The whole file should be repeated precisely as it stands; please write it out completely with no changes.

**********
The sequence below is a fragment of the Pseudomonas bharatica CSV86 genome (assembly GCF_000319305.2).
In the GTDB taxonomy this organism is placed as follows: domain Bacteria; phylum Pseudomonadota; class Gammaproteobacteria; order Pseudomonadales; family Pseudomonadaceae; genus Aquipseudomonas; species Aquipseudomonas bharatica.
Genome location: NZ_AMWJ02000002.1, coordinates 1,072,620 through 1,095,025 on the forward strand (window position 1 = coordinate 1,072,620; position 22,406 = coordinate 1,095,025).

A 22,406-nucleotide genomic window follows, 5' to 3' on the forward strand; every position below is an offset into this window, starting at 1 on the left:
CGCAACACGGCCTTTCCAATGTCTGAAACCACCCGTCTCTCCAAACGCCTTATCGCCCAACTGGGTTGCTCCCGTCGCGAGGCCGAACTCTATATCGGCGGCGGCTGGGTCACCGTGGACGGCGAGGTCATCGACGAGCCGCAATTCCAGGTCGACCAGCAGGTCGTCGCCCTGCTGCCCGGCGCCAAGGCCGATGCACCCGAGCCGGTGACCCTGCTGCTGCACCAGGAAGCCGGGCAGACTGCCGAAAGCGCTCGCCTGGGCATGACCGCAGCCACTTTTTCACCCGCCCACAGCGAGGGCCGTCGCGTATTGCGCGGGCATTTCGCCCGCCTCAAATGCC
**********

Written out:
The sequence below is a fragment of the Pseudomonas bharatica CSV86 genome (assembly GCF_000319305.2).
In the GTDB taxonomy this organism is placed as follows: domain Bacteria; phylum Pseudomonadota; class Gammaproteobacteria; order Pseudomonadales; family Pseudomonadaceae; genus Aquipseudomonas; species Aquipseudomonas bharatica.
Genome location: NZ_AMWJ02000002.1, coordinates 1,072,620 through 1,095,025 on the forward strand (window position 1 = coordinate 1,072,620; position 22,406 = coordinate 1,095,025).

A 22,406-nucleotide genomic window follows, 5' to 3' on the forward strand; every position below is an offset into this window, starting at 1 on the left:
CGCAACACGGCCTTTCCAATGTCTGAAACCACCCGTCTCTCCAAACGCCTTATCGCCCAACTGGGTTGCTCCCGTCGCGAGGCCGAACTCTATATCGGCGGCGGCTGGGTCACCGTGGACGGCGAGGTCATCGACGAGCCGCAATTCCAGGTCGACCAGCAGGTCGTCGCCCTGCTGCCCGGCGCCAAGGCCGATGCACCCGAGCCGGTGACCCTGCTGCTGCACCAGGAAGCCGGGCAGACTGCCGAAAGCGCTCGCCTGGGCATGACCGCAGCCACTTTTTCACCCGCCCACAGCGAGGGCCGTCGCGTATTGCGCGGGCATTTCGCCCGCCTCAAATGCC